Many of the Performas came with IDE drives, but also have connections for internal SCSI devices. If you are adding an additional hard drive usually makes sense to go with a SCSI drive. If you are replacing your internal drive you may have a choice of SCSI or IDE.

It is important to know what kind of hard drive you currently have in your Mac if you are considering replacing it. Most Macs come with SCSI drives internally. There are some however that came with IDE drives. IDE has generally been the standard in the PC world for a long time. IDE drives can be less expensive but they don't offer the same flexibility as SCSI. If you are replacing an IDE drive be sure you are getting it from a dealer who is familiar with Macs because not all IDE drives will work with Macs. Most Macs that have internal IDE drives also have internal SCSI connectors so they can handle IDE or SCSI.

According to an article in Apple's Technical Info Library the following machines shipped with IDE hard drives. If you have one of these machines be sure to check into what options you have for installing a new one.

 Macintosh 630 Family  Macintosh LC 580
 Macintosh Performa 5200 series  Macintosh Performa 5300 series
 Macintosh Performa 6200 series  Macintosh Performa 6300 series
 Macintosh PowerBook 150 series  Macintosh PowerBook 190 series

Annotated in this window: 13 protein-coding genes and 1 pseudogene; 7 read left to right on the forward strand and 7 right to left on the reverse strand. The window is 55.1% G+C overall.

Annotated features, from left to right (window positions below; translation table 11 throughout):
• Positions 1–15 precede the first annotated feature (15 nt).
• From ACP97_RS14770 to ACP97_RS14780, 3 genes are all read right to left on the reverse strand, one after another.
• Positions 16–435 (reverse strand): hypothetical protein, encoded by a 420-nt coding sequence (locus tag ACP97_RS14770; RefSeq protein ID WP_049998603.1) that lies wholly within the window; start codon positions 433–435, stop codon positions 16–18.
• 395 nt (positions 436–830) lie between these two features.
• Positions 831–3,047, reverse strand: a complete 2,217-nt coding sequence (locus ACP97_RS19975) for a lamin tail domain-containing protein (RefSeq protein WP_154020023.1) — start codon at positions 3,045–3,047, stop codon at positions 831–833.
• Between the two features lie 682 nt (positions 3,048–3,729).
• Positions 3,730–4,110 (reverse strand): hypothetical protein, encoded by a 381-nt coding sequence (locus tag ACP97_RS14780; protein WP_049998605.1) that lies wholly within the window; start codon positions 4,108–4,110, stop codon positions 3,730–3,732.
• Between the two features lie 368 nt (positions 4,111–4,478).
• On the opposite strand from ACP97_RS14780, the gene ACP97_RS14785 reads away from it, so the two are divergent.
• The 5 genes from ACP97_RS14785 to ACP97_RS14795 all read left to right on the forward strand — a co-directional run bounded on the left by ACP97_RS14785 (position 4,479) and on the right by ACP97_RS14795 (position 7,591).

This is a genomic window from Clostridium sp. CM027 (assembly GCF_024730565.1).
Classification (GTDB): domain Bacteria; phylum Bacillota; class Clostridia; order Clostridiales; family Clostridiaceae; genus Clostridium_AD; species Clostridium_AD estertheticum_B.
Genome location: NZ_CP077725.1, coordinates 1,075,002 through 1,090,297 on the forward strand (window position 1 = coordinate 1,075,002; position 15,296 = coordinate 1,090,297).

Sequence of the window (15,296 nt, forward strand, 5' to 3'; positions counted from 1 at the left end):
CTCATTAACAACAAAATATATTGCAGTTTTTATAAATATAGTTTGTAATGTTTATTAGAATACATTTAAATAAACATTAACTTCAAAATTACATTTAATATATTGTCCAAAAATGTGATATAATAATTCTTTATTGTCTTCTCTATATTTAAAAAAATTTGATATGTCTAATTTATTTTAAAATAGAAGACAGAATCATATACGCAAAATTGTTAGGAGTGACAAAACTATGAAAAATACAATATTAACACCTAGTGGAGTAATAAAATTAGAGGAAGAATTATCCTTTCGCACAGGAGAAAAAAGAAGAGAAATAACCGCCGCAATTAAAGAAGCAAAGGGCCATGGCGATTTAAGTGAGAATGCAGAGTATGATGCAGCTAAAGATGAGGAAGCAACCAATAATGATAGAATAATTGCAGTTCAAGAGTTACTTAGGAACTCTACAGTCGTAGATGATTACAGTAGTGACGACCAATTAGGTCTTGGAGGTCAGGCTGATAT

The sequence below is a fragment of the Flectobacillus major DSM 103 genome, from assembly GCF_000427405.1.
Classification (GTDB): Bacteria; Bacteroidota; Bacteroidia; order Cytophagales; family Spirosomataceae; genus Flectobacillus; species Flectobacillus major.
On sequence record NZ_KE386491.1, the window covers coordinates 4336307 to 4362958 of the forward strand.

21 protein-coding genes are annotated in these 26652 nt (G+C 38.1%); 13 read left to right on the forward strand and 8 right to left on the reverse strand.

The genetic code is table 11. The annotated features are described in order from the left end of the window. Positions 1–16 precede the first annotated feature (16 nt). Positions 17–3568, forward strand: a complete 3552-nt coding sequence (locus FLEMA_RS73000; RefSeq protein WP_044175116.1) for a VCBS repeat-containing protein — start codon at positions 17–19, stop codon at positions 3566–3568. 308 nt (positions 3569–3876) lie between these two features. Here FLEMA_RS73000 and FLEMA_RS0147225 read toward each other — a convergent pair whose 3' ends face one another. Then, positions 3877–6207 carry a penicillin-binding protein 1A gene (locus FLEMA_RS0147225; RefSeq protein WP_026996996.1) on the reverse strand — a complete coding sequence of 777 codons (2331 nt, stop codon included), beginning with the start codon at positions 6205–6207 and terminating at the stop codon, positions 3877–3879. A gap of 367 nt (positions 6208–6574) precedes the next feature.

Macintosh PowerBook 2300 series  Macintosh PowerBook 5300 series
 Power Macintosh 5200/75 LC  Power Macintosh 5300/100 LC

Making sense of the numbers.

Unless you have some new, tricked out, screamin' Mac, speed is probably of concern to you. Although a faster hard drive won't make your old dinosaur into a speed demon, it can add some spunk to your tired Mac or take your current Mac to the next level.

In considering the performance of hard drives there are typically two primary factors that you should consider. Those are access time and transfer rate.

Access time is measured in the number of milliseconds it takes the drive to get to the first piece of information after it has been requested. These are generally in the range of high single digits to the low teens. A 6 to 8 ms access time is considered pretty quick, 9.5 to 10.5 is pretty typical and anything higher than 12 is beginning to be considered a little pokey.

Transfer rate is another significant factor in hard drive performance. This is the amount of data that hard drive can push out. This is measured in megabytes per second. It is important to consider both what your needs are and what your machine is capable of when looking at this number.